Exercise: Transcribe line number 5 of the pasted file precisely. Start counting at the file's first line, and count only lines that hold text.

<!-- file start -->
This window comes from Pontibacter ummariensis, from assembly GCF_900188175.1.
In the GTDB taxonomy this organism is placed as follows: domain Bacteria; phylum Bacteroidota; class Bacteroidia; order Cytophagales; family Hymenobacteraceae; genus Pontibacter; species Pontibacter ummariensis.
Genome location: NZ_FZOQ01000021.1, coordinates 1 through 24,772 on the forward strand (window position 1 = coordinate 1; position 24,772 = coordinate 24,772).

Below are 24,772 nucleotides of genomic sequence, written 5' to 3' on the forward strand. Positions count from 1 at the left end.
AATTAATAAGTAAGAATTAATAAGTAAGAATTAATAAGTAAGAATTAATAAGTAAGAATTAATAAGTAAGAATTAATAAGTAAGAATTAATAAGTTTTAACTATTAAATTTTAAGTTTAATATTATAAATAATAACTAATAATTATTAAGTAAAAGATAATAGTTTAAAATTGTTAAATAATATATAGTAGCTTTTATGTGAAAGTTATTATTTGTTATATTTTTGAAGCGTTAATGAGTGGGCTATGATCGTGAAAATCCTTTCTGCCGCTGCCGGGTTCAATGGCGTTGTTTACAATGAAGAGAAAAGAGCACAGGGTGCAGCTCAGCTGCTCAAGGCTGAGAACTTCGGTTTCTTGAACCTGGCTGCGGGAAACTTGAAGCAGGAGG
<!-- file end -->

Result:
AATTAATAAGTAAGAATTAATAAGTAAGAATTAATAAGTAAGAATTAATAAGTAAGAATTAATAAGTAAGAATTAATAAGTAAGAATTAATAAGTTTTAACTATTAAATTTTAAGTTTAATATTATAAATAATAACTAATAATTATTAAGTAAAAGATAATAGTTTAAAATTGTTAAATAATATATAGTAGCTTTTATGTGAAAGTTATTATTTGTTATATTTTTGAAGCGTTAATGAGTGGGCTATGATCGTGAAAATCCTTTCTGCCGCTGCCGGGTTCAATGGCGTTGTTTACAATGAAGAGAAAAGAGCACAGGGTGCAGCTCAGCTGCTCAAGGCTGAGAACTTCGGTTTCTTGAACCTGGCTGCGGGAAACTTGAAGCAGGAGG